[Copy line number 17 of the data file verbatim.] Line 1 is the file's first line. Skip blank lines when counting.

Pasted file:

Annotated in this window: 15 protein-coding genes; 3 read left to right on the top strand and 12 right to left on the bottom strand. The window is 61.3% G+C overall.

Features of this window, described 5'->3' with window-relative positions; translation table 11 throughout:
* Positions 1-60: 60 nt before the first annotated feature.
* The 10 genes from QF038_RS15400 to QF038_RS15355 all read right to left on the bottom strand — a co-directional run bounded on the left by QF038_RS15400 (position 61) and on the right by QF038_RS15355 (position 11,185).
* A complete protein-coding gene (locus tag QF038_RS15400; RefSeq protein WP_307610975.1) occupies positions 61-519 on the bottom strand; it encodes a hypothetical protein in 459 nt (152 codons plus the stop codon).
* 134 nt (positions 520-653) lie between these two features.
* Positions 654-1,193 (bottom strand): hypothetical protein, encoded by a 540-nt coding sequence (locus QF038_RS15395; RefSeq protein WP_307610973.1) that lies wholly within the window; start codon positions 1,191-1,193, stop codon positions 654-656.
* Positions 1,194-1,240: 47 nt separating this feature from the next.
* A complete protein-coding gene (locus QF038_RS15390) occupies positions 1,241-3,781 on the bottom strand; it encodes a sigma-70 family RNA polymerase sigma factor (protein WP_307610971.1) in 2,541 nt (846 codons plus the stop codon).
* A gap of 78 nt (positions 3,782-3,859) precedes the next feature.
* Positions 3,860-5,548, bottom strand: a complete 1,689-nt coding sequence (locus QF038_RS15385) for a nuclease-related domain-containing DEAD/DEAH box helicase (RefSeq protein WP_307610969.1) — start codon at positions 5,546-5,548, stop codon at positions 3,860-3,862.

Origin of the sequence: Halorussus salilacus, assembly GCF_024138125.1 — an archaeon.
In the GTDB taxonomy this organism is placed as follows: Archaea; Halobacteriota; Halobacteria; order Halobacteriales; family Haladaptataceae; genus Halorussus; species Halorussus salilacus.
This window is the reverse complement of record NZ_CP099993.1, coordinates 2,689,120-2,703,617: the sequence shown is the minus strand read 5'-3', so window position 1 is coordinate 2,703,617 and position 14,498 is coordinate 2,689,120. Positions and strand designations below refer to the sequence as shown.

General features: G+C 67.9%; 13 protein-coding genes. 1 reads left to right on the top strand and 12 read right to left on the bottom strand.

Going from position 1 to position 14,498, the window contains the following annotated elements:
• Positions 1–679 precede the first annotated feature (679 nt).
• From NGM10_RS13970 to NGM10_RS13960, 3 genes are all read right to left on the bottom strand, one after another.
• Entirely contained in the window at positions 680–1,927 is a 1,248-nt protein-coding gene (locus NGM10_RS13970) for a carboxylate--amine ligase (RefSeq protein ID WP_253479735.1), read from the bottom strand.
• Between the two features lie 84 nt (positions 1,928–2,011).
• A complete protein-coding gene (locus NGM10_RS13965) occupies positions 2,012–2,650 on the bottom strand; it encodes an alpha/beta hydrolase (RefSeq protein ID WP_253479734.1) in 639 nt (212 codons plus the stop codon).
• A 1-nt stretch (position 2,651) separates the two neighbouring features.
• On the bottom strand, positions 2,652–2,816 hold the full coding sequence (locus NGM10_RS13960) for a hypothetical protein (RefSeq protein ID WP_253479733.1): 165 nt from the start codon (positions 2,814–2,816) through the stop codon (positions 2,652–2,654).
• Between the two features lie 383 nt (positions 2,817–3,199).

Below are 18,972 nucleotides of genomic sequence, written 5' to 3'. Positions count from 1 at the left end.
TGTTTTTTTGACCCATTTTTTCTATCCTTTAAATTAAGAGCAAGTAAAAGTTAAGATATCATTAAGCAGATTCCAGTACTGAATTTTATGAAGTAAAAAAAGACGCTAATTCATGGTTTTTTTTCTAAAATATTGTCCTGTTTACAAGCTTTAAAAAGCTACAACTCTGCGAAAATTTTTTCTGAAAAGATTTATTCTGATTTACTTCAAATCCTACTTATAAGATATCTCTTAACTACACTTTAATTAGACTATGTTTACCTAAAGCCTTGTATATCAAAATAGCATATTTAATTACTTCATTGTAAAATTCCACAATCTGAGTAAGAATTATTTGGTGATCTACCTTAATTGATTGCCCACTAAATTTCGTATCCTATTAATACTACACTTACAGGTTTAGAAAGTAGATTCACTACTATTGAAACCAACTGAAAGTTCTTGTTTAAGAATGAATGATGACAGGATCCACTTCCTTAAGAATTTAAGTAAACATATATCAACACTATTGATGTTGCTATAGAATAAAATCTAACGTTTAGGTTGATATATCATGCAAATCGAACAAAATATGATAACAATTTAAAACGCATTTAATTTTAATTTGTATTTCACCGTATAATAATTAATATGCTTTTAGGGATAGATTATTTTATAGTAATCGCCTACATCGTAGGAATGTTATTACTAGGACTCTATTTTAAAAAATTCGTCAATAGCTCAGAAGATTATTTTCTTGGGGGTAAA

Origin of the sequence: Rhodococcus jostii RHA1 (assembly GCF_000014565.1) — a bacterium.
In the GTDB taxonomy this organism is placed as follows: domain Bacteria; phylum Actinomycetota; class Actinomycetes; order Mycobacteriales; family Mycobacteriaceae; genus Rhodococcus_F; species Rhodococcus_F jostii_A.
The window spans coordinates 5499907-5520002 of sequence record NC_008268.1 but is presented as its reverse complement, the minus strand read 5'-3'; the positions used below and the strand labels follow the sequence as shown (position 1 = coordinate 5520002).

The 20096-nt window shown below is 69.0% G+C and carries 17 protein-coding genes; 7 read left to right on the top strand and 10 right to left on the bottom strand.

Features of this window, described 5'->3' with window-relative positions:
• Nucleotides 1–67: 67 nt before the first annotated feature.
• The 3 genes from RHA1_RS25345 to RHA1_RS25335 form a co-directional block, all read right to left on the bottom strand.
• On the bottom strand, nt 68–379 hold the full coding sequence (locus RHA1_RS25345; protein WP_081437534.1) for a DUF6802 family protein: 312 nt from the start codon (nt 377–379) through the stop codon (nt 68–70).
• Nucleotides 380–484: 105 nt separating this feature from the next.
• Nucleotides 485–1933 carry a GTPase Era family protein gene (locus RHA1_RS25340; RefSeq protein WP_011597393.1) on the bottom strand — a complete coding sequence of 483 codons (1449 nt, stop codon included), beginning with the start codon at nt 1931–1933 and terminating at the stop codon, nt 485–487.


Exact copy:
• Positions 1–679 precede the first annotated feature (679 nt).